“You see those four big nails on the wall? The next time you come there will be an El Greco hanging there! It will look like it’s floating in the space. And next to it will be a Bonnard, a Monet, a Picasso, a Kandinsky, a Klee, a Braque, a Bacon, a…”
I turn and look at Kyriakos Koutsomallis, feeling truly moved. We are standing with the general secretary of the Basil and Elise Goulandris Foundation on the first floor of the under-construction building on Eratosthenous Street in a space that will be named “Hall of the Masterpieces”. When I started out in 1999 as a young reporter covering the visual arts for Kathimerini newspaper, Elise Goulandris was still alive. The plans for the museum had already been announced in 1992. Athens hoped that it would soon obtain a museum designed by the architect I. M. Pei.
And yet it will only be now, in 2018, that the unique works of Basil and Elise Goulandris’ art collection will finally be hung in the museum. They both died before seeing their vision come to life, which has been continued with patience and persistence by their niece and nephew Fleurette P. Karadontis and Kyriakos Koutsomallis. Twenty-six years filled of adversity, intra-familial conflicts, and battles even with state institutions, were required in order to complete something that will truly change the face of the capital.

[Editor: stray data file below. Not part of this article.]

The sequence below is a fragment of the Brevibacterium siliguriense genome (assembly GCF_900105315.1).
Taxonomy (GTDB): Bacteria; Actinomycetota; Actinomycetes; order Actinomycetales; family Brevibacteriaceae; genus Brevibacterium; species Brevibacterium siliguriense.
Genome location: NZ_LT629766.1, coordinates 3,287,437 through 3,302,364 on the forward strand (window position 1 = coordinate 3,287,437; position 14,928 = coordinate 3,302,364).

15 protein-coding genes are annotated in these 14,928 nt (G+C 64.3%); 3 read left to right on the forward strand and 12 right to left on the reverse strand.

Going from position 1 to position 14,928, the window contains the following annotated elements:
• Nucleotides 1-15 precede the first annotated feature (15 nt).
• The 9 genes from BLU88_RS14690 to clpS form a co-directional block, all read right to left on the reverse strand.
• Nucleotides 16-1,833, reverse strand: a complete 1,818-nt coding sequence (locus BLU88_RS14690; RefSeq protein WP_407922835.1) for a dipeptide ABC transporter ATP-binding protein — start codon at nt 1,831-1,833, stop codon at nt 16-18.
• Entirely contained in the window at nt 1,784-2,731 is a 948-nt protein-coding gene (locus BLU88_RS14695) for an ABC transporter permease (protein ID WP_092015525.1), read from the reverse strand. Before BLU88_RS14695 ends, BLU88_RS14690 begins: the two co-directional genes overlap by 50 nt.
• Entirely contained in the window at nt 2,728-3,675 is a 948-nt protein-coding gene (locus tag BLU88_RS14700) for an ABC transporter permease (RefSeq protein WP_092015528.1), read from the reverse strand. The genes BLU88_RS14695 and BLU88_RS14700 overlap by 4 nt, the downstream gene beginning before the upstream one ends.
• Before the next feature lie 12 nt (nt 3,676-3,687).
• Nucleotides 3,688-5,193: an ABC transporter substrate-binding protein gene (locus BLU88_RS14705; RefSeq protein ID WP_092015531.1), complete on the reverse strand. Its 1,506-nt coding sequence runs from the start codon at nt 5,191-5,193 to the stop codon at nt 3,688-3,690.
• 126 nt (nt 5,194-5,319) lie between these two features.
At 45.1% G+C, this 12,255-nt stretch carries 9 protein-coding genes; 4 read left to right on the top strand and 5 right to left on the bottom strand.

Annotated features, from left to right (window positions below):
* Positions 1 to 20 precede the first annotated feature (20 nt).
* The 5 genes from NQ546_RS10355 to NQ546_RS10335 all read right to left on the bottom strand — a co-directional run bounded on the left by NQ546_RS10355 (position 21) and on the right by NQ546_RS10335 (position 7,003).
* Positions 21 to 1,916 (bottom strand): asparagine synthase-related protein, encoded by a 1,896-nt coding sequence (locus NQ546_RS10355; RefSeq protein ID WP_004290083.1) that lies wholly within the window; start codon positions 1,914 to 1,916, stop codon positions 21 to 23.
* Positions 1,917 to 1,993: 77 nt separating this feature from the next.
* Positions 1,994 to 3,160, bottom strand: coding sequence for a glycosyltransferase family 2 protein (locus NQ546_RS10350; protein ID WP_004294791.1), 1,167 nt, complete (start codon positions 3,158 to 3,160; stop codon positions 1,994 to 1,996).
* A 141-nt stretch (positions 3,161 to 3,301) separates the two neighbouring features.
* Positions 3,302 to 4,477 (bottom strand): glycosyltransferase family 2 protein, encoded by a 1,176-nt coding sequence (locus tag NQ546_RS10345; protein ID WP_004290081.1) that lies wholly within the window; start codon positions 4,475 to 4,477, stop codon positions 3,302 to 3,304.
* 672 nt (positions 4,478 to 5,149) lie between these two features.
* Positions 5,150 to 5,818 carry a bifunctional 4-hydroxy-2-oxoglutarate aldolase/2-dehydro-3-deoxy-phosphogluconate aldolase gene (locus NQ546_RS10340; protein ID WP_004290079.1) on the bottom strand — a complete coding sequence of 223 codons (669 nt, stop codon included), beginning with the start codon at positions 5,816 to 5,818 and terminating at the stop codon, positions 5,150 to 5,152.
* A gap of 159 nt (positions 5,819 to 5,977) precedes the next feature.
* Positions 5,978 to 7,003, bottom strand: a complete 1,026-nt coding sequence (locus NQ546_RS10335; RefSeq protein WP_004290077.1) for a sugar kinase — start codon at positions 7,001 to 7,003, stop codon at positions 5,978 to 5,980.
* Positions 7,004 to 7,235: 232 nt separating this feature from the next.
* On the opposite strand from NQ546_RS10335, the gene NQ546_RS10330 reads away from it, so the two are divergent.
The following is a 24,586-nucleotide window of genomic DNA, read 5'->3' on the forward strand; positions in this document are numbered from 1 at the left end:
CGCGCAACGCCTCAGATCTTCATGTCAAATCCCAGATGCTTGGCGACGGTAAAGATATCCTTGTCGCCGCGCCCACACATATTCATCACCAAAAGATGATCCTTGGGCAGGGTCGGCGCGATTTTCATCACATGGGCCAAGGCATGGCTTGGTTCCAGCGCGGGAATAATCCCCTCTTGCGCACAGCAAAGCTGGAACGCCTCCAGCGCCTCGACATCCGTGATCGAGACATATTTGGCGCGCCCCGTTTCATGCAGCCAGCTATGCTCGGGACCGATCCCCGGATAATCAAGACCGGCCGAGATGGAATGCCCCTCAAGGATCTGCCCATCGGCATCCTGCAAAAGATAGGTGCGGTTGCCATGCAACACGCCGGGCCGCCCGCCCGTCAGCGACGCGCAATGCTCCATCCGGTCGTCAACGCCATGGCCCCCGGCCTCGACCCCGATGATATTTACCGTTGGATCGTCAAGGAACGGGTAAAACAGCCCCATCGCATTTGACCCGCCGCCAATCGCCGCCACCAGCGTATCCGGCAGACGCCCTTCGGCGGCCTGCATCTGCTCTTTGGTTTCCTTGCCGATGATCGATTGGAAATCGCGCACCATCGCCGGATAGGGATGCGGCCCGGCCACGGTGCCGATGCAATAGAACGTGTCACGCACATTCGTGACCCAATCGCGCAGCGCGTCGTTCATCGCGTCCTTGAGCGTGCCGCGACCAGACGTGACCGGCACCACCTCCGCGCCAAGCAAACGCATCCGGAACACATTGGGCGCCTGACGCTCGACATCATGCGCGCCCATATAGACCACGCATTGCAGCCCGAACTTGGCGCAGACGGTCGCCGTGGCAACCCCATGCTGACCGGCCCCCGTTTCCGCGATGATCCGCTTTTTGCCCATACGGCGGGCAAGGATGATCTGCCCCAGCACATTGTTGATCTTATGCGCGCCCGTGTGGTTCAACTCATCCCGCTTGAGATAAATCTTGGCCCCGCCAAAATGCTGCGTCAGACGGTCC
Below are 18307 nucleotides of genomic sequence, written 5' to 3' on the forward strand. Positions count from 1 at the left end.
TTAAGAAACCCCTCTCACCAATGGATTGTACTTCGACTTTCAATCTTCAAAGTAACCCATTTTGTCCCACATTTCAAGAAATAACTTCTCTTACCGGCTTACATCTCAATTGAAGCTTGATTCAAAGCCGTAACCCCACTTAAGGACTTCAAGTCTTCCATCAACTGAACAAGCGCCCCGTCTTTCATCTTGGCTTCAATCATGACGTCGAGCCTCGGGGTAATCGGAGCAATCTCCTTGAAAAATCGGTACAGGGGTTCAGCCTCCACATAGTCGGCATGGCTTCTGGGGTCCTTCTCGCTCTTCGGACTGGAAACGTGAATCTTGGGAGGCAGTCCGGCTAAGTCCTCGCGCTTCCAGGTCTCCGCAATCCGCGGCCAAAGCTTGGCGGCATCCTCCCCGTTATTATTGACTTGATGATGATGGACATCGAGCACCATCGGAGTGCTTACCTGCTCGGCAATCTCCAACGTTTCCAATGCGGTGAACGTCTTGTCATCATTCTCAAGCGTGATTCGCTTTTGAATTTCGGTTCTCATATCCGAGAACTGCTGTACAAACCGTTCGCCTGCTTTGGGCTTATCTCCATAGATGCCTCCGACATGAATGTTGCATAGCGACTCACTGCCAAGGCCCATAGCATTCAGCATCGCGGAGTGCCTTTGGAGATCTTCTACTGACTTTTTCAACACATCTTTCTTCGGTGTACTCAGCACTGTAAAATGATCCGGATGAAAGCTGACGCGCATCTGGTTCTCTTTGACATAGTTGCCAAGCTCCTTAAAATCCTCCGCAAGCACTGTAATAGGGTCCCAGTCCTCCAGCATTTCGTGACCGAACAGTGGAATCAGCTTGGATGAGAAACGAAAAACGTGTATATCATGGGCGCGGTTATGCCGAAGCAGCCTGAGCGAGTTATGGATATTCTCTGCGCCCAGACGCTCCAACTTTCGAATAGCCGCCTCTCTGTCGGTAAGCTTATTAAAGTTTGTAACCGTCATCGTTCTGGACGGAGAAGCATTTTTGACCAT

A Few More Months of Patience
But the time that we have been waiting for has finally arrived. And through the words of the general secretary and the president of the foundation – both wearing hardhats of the Basil construction company, the space was transformed in my eyes from a building site to a gleaming museum full of people and exceptional artistic treasures. After a quarter of a century of waiting, what are the few more months it’s going to take until the official opening, now expected in early 2019? A heartbeat.